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What the experts say about "The Dog Whisperer" (Cesar Millan)
  • sunyatasunyata
    Posts: 8589
  • @ramen_noodle_puppy - here's the thing: all the aspects of his methodology that are helpful can be found elsewhere from people who have a solid foundation in animal behavior. What's the point of taking anything away from him?

    No one here says that he's a terrible person. But he is a terrible trainer. He's an entertainer as you said above. While his place in culture and the broad understanding of animal behavior is not wholly his fault, he does nothing to dispel the notion that he is nothing more than an entertainer. He brands himself as an expert on animal behavior and because he's an effective entertainer a lot of folks take it to be the truth.

    Also, for what it's worth, encouraging people to learn how to read body language when you demonstrate an inability to do it properly yourself (often misreading body language) is in my opinion actively harmful, epecially when you have a broad reach. That crosses the line from entertainment to spreading misinformation. While he is entitled to make a living, I don't have to take the active spreading of misinformation as responsible. For me (and I suspect some others as well) that's not really a grey area. To make an analogy, just because he's like a byb that keeps his dogs clean and fed doesn't make what he's doing ok.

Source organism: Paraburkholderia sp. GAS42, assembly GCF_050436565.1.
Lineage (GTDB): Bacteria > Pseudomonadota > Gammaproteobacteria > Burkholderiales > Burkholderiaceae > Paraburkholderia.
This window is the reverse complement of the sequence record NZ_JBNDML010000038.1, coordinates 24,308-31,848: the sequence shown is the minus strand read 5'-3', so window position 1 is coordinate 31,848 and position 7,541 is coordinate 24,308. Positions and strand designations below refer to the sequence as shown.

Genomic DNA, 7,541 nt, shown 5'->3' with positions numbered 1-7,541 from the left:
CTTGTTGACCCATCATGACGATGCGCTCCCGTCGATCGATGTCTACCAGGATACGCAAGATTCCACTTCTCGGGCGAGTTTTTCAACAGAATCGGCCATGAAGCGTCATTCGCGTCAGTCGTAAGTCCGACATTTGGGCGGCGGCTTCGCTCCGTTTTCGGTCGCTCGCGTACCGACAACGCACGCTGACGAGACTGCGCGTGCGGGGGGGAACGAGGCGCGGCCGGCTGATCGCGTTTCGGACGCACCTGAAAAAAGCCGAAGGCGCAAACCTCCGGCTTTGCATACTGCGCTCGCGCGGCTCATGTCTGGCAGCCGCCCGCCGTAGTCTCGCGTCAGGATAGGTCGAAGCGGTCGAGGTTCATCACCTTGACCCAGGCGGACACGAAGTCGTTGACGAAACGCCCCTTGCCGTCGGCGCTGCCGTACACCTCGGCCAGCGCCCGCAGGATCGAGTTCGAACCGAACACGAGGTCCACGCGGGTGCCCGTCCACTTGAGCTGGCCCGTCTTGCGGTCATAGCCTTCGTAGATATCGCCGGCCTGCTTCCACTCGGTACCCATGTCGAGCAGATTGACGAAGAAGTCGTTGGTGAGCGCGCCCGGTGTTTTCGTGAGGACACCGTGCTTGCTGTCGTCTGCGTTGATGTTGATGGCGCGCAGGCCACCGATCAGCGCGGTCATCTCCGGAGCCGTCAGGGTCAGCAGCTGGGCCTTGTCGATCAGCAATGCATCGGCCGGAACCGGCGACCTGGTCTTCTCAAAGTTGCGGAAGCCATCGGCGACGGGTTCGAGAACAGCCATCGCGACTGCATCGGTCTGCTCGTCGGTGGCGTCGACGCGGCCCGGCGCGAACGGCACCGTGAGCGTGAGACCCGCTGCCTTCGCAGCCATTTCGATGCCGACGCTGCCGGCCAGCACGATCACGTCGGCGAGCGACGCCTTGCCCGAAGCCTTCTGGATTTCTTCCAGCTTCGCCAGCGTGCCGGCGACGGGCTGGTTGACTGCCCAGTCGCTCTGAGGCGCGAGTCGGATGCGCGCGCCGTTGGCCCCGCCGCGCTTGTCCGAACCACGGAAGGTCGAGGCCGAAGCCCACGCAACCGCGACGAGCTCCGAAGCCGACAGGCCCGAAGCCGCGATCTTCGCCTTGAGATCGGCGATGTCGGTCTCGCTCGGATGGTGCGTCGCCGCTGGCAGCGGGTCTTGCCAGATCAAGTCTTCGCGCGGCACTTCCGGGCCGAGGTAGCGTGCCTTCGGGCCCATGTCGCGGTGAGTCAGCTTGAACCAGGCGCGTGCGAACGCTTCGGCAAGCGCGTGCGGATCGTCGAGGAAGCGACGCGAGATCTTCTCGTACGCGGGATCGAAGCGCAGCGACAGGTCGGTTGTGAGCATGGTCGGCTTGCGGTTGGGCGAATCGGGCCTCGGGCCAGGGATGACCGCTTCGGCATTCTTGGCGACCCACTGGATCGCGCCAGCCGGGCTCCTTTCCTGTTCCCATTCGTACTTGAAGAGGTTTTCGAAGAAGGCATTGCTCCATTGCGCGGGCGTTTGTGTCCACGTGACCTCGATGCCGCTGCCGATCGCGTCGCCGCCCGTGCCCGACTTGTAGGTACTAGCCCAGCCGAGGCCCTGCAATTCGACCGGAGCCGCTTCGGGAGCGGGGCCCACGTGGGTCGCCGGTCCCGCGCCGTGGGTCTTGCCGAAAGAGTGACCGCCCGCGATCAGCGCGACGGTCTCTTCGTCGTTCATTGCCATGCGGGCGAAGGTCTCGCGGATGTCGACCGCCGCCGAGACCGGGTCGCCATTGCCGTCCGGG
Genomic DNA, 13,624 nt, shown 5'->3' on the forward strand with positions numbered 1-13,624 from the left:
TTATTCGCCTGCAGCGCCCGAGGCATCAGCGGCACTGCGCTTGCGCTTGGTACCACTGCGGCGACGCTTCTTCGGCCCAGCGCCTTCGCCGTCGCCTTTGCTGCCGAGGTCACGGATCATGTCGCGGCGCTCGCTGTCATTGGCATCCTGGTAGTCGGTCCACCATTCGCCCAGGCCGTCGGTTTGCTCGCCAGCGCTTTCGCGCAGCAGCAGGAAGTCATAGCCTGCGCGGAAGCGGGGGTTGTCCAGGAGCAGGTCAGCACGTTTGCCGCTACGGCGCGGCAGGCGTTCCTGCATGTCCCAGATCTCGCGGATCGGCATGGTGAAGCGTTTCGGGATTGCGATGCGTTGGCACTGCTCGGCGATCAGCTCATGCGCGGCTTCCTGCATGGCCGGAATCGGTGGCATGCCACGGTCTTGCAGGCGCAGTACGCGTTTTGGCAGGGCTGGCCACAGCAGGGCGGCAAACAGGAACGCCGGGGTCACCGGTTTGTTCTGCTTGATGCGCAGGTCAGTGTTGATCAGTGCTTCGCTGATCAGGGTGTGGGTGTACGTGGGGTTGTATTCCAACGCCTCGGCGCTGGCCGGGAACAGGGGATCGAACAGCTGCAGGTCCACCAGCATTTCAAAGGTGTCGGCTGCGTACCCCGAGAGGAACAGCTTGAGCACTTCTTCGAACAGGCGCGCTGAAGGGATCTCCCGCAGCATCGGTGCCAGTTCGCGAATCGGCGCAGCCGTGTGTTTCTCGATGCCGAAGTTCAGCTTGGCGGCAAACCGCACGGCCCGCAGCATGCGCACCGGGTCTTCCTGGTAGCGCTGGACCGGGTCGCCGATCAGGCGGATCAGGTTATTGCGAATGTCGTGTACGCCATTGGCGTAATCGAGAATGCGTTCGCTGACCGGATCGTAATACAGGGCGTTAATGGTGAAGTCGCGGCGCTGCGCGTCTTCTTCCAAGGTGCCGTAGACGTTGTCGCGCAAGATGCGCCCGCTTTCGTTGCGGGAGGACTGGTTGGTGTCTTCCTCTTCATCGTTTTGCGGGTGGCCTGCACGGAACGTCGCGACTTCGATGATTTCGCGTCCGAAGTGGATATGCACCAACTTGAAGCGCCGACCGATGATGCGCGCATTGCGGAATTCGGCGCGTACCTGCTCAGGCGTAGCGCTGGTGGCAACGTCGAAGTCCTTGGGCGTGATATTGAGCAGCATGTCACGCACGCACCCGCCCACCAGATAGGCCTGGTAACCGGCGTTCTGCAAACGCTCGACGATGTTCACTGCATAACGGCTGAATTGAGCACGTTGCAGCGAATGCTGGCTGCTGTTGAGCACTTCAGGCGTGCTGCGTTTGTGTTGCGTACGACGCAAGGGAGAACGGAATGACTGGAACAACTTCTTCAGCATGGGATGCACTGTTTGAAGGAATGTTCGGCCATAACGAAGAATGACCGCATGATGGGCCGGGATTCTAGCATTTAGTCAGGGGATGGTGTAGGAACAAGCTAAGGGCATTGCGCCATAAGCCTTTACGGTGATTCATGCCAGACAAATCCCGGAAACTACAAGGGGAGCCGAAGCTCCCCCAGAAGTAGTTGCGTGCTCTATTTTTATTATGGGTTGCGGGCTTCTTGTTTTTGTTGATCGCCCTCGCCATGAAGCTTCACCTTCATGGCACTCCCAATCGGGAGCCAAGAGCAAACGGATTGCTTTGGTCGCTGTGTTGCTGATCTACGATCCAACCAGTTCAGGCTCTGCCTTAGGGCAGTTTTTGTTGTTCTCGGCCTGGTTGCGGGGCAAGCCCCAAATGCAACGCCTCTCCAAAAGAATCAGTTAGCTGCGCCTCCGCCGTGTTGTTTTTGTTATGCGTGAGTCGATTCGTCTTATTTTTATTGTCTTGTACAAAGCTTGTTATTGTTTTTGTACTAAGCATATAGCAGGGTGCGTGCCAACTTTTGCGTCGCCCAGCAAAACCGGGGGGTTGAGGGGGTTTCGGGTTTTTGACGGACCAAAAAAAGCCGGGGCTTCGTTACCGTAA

• sunyatasunyata
    Posts: 8589
  • Kobe1468Kobe1468
    Posts: 1590
  • RikkaRikka
    Posts: 1501
  • Kobe1468Kobe1468
    Posts: 1590
  • sunyatasunyata
    Posts: 8589
  • redcattooredcattoo
    Posts: 1960
    Overall I do not support CM, but I also understand a small bit of what RNP is probably trying to express about how they view the debate surrounding CM.

    I understand why it is important not to support CM's methods and I understand why it is very important to challenge those who may only have been exposed to CM methods to rethink their knowledge.

    At the end of the day CM is prevalent force in driving discussions when his name comes up and provides an opportunity to educate ourselves through understanding both sides of the debate.

    I thought I would share this link related to discussing the good and the bad of CM from the Shiba Shake as I think this is probably what RNP is trying to express ... http://shibashake.com/dog/cesar-millan-the-good-and-the-bad-of-the-dog-whisperer
  • SayaSaya
    Posts: 6678
  • StaticNfuzzStaticNfuzz
    Posts: 1814